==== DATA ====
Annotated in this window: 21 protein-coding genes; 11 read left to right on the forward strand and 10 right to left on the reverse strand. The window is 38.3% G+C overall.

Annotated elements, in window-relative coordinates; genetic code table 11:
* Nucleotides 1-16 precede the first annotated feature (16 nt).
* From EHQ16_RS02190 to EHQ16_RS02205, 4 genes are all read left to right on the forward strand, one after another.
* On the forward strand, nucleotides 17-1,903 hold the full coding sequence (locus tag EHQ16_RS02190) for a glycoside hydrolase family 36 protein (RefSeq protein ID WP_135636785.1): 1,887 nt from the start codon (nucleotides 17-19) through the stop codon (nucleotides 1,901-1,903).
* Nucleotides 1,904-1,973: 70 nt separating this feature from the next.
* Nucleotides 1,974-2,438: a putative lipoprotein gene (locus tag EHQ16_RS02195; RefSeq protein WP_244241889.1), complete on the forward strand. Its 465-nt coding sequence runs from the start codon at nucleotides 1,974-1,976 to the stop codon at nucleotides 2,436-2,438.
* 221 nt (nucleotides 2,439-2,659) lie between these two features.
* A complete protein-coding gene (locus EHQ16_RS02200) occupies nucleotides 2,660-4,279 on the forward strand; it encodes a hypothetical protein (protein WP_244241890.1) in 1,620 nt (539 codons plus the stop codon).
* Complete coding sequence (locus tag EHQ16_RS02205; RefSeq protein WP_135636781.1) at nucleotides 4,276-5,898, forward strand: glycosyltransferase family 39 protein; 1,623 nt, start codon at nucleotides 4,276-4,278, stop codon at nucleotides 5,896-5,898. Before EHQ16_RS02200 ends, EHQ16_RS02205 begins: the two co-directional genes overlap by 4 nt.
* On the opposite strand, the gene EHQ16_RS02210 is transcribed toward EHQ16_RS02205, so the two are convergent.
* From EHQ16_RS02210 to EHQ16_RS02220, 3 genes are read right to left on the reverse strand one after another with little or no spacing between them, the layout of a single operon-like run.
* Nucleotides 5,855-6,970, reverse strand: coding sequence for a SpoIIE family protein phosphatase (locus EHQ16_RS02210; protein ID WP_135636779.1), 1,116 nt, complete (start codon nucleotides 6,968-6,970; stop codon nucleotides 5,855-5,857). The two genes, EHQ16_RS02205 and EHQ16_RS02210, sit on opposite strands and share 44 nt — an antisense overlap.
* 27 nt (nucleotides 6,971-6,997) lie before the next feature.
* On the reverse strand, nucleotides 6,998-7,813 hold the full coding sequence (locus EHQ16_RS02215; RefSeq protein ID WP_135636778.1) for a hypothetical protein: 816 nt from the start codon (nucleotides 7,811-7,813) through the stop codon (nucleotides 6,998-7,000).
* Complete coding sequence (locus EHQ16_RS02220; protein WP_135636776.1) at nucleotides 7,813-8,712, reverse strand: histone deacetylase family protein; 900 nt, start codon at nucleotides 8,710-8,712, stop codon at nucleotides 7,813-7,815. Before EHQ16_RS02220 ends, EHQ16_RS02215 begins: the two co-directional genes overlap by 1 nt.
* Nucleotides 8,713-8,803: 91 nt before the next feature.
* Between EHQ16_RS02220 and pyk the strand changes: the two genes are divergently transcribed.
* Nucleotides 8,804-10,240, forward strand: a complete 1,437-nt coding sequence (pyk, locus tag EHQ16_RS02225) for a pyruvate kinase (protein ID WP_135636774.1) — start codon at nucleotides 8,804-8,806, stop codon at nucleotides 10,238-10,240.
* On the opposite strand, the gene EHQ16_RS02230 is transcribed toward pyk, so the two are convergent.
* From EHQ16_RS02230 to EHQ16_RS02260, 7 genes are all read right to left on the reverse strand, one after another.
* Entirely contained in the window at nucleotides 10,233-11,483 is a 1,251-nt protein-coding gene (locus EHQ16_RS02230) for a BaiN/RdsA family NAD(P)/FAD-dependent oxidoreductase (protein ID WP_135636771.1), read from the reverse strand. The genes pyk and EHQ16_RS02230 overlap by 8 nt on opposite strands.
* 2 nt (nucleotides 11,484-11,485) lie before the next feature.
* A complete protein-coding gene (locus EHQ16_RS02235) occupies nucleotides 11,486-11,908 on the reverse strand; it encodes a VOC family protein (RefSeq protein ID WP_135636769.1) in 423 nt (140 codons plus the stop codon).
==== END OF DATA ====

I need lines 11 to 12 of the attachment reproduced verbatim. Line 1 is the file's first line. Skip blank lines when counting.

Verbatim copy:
* On the opposite strand, the gene EHQ16_RS02210 is transcribed toward EHQ16_RS02205, so the two are convergent.
* From EHQ16_RS02210 to EHQ16_RS02220, 3 genes are read right to left on the reverse strand one after another with little or no spacing between them, the layout of a single operon-like run.